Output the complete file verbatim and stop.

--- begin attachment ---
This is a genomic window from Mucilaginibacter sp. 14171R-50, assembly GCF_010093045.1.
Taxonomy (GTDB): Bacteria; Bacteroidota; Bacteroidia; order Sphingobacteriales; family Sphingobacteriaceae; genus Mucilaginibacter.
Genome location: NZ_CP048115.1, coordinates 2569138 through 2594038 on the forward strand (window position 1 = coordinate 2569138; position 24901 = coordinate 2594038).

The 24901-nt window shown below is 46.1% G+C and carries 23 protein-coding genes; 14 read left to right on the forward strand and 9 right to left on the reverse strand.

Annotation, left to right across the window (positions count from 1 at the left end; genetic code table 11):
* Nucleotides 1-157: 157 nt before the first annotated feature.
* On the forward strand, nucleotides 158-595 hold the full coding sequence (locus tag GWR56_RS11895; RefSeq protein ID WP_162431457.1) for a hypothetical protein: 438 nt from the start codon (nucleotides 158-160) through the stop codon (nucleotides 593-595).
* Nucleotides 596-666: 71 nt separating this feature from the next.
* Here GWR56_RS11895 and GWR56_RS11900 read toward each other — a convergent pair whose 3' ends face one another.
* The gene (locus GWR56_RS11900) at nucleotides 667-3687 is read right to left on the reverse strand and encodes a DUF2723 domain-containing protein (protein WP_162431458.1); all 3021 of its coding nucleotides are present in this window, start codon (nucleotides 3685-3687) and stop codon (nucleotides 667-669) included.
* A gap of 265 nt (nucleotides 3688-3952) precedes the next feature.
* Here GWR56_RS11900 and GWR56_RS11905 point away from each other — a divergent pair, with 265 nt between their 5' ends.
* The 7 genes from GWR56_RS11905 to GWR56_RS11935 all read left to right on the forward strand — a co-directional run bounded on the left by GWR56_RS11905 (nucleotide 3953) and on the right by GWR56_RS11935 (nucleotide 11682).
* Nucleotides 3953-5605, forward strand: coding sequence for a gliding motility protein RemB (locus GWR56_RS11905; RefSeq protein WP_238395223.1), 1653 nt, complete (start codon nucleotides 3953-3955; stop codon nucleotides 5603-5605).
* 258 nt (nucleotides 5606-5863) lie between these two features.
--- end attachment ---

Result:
This is a genomic window from Mucilaginibacter sp. 14171R-50, assembly GCF_010093045.1.
Taxonomy (GTDB): Bacteria; Bacteroidota; Bacteroidia; order Sphingobacteriales; family Sphingobacteriaceae; genus Mucilaginibacter.
Genome location: NZ_CP048115.1, coordinates 2569138 through 2594038 on the forward strand (window position 1 = coordinate 2569138; position 24901 = coordinate 2594038).

The 24901-nt window shown below is 46.1% G+C and carries 23 protein-coding genes; 14 read left to right on the forward strand and 9 right to left on the reverse strand.

Annotation, left to right across the window (positions count from 1 at the left end; genetic code table 11):
* Nucleotides 1-157: 157 nt before the first annotated feature.
* On the forward strand, nucleotides 158-595 hold the full coding sequence (locus tag GWR56_RS11895; RefSeq protein ID WP_162431457.1) for a hypothetical protein: 438 nt from the start codon (nucleotides 158-160) through the stop codon (nucleotides 593-595).
* Nucleotides 596-666: 71 nt separating this feature from the next.
* Here GWR56_RS11895 and GWR56_RS11900 read toward each other — a convergent pair whose 3' ends face one another.
* The gene (locus GWR56_RS11900) at nucleotides 667-3687 is read right to left on the reverse strand and encodes a DUF2723 domain-containing protein (protein WP_162431458.1); all 3021 of its coding nucleotides are present in this window, start codon (nucleotides 3685-3687) and stop codon (nucleotides 667-669) included.
* A gap of 265 nt (nucleotides 3688-3952) precedes the next feature.
* Here GWR56_RS11900 and GWR56_RS11905 point away from each other — a divergent pair, with 265 nt between their 5' ends.
* The 7 genes from GWR56_RS11905 to GWR56_RS11935 all read left to right on the forward strand — a co-directional run bounded on the left by GWR56_RS11905 (nucleotide 3953) and on the right by GWR56_RS11935 (nucleotide 11682).
* Nucleotides 3953-5605, forward strand: coding sequence for a gliding motility protein RemB (locus GWR56_RS11905; RefSeq protein WP_238395223.1), 1653 nt, complete (start codon nucleotides 3953-3955; stop codon nucleotides 5603-5605).
* 258 nt (nucleotides 5606-5863) lie between these two features.